Turning next to the Speedy Trial Act claims, the Tenth Circuit evaluated whether the delay in setting Hicks’ hearing exceeded the Speedy Trial Act’s 70-day limit, and found that it did. The district court issued its order resolving all remaining issues on August 1, 2012, and the Speedy Trial clock started ticking then. It was tolled for thirty days by the prosecution’s motion to set the trial, but the 70 days expired on November 10, 2012, and Hicks’ Speedy Trial Act rights were therefore violated. The Tenth Circuit reversed the district court’s denial of Hicks’ Speedy Trial motion and remanded with orders to vacate his convictions and determine if they should be vacated with or without prejudice.

Colorado Court of Appeals: Speedy Trial Act Implicated when Charges Filed, Dropped, Then Filed Again

The Colorado Court of Appeals issued its opinion in People v. Nelson on Thursday, December 4, 2014.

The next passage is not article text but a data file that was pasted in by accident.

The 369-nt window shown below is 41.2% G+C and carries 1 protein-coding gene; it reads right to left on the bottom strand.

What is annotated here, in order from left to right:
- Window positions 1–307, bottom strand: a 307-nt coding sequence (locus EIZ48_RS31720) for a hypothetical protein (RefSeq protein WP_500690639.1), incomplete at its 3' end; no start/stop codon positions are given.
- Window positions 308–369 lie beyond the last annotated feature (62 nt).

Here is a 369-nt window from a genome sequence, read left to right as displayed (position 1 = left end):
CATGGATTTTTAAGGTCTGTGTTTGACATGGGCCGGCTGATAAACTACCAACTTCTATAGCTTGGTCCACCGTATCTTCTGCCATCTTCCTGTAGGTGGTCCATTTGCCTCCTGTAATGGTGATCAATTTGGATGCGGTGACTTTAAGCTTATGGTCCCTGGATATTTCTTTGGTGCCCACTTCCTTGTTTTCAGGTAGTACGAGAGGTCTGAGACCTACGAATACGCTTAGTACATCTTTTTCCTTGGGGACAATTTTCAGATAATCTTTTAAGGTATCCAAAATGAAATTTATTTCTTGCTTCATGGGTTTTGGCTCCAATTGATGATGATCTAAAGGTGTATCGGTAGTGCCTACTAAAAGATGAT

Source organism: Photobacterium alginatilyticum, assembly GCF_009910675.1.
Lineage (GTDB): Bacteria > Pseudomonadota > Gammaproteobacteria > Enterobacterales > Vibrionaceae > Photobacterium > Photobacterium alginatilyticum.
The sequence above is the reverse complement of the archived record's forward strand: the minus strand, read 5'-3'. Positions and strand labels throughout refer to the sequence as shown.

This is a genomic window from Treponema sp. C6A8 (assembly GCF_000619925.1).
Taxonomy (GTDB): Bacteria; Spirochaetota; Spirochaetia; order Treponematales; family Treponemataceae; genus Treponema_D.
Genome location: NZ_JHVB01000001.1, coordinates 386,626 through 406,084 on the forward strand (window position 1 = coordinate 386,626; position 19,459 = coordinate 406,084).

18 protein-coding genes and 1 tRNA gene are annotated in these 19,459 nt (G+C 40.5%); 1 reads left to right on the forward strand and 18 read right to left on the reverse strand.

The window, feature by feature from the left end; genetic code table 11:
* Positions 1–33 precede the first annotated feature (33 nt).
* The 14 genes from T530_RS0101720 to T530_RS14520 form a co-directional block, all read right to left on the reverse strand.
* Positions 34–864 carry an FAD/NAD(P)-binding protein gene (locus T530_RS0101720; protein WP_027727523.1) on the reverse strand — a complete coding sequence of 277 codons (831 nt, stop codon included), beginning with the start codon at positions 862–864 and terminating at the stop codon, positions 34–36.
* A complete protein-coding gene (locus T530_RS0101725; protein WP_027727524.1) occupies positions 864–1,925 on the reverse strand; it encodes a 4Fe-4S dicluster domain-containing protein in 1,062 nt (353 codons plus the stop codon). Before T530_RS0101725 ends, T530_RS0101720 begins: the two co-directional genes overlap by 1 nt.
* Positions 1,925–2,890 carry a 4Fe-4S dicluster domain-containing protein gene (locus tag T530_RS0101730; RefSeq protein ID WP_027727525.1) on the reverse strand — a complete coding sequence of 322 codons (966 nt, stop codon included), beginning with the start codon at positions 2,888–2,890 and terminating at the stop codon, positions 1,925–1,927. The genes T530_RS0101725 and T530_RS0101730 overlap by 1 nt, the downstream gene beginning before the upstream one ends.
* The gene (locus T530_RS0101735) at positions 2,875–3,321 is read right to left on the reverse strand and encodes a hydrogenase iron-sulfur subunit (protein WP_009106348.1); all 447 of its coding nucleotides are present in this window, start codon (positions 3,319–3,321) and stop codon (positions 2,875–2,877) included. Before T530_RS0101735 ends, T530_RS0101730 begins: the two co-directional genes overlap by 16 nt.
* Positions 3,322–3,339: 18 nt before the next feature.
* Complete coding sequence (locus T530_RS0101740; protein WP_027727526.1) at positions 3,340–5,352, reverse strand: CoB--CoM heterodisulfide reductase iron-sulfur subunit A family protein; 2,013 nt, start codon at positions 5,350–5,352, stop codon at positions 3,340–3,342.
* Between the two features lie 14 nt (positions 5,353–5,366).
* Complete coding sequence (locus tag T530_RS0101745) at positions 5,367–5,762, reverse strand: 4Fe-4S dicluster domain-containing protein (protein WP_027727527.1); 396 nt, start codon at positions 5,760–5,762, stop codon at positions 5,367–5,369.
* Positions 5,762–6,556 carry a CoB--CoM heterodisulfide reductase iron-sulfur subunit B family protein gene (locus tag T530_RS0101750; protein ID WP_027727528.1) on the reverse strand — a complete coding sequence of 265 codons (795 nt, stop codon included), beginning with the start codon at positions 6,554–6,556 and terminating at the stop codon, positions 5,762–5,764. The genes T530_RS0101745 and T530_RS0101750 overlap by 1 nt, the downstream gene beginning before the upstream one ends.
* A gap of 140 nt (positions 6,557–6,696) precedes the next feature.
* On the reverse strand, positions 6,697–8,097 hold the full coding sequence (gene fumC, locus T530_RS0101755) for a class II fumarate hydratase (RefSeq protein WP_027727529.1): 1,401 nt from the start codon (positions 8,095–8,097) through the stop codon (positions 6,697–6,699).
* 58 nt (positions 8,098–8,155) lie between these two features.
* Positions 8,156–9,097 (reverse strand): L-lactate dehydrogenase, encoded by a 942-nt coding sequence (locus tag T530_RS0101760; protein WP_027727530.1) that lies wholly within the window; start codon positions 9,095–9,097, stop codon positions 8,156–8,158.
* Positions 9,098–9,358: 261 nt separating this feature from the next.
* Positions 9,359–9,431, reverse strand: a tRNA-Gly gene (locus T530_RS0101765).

Rental Vehicle—Speedy Trial—Jury Instructions—Affirmative Defense—Consent—Mistake of Fact.

Defendant rented a vehicle from Mesa Motors, Inc. (Mesa). After using the vehicle for about two months, defendant told Mesa’s owner he wanted to buy the vehicle and agreed to pay any accrued rental charges up to the date of purchase; however, defendant did not pay the purchase price or the unpaid rental charges. Mesa’s owner went to the address defendant had provided him and discovered that defendant no longer lived there. He reported the vehicle stolen and left a message with defendant to that effect, at which point defendant surrendered the vehicle. A jury found defendant guilty of aggravated motor vehicle theft.

On appeal, defendant contended that his statutory right to a speedy trial was violated. The prosecutor dismissed the original charges against defendant and later refiled them. The district court found, with record support, that the prosecutor had not dismissed the charges and refiled them to avoid the statutory six-month deadline. Because defendant’s trial began within six months after he pleaded not guilty to the refiled charges, there was no violation of his statutory right to a speedy trial.